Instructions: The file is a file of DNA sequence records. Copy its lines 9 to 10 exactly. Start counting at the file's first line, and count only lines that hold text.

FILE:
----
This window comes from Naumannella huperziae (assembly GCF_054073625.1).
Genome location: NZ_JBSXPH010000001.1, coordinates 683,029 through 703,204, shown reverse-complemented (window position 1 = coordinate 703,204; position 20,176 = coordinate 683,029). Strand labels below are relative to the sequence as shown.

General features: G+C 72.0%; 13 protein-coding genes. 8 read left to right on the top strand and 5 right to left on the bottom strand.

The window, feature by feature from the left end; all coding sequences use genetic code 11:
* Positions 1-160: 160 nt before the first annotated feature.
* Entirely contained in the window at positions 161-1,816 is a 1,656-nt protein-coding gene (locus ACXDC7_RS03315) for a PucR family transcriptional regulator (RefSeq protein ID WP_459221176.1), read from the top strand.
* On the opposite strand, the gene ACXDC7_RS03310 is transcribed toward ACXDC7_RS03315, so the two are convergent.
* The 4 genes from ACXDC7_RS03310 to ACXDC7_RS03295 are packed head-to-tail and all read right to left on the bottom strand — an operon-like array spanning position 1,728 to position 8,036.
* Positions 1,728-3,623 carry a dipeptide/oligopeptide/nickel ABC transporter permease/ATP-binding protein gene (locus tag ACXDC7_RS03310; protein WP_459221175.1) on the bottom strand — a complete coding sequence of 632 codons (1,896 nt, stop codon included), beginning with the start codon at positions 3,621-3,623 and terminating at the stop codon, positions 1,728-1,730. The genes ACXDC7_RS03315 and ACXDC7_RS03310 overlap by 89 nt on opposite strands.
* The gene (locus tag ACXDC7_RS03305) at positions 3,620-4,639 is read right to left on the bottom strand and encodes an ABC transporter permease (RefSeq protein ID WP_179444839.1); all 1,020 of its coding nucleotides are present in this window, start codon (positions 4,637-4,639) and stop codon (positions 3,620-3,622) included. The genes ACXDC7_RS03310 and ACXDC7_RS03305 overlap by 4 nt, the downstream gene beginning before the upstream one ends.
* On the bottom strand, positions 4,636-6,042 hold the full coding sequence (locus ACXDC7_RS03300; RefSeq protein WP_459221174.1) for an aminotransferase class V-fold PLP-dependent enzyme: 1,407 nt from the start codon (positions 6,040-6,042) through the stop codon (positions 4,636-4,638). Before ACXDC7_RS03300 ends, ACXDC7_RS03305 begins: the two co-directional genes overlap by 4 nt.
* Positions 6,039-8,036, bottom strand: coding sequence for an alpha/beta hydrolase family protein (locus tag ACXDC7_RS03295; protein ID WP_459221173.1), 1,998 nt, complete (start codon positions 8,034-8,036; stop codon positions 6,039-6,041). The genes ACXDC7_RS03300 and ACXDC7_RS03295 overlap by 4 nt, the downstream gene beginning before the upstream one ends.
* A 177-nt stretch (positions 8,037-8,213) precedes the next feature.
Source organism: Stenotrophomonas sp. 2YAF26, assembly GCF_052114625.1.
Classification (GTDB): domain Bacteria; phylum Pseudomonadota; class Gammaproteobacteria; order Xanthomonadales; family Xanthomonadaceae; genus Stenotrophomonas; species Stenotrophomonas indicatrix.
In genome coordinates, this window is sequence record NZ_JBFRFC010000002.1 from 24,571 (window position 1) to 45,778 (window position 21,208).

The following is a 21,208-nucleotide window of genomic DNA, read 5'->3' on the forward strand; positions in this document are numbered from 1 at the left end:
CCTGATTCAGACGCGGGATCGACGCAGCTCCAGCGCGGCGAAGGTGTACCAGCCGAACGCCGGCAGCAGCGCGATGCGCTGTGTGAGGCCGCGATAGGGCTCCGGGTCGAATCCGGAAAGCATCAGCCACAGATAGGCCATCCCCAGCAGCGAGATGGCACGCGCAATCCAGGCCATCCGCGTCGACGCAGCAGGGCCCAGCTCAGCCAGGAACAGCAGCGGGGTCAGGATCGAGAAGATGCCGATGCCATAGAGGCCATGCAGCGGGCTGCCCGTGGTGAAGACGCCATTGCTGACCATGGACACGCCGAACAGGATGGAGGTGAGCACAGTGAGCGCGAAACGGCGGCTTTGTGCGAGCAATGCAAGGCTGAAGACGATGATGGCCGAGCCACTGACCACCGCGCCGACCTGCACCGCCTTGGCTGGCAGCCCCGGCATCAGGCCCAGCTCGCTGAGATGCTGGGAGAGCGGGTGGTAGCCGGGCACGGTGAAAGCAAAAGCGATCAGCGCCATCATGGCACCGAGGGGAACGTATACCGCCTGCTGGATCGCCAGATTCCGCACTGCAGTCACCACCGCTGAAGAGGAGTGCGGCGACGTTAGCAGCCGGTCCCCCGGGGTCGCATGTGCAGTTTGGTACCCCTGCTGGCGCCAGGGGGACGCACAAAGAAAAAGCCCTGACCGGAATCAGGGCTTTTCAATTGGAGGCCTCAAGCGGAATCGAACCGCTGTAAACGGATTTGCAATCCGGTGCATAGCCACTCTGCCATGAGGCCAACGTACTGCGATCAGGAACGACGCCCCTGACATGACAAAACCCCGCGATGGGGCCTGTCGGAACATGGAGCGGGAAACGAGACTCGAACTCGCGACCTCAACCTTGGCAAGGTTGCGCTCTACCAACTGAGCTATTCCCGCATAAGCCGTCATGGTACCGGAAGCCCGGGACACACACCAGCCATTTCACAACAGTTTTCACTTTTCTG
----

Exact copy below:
* Positions 1,728-3,623 carry a dipeptide/oligopeptide/nickel ABC transporter permease/ATP-binding protein gene (locus tag ACXDC7_RS03310; protein WP_459221175.1) on the bottom strand — a complete coding sequence of 632 codons (1,896 nt, stop codon included), beginning with the start codon at positions 3,621-3,623 and terminating at the stop codon, positions 1,728-1,730. The genes ACXDC7_RS03315 and ACXDC7_RS03310 overlap by 89 nt on opposite strands.
* The gene (locus tag ACXDC7_RS03305) at positions 3,620-4,639 is read right to left on the bottom strand and encodes an ABC transporter permease (RefSeq protein ID WP_179444839.1); all 1,020 of its coding nucleotides are present in this window, start codon (positions 4,637-4,639) and stop codon (positions 3,620-3,622) included. The genes ACXDC7_RS03310 and ACXDC7_RS03305 overlap by 4 nt, the downstream gene beginning before the upstream one ends.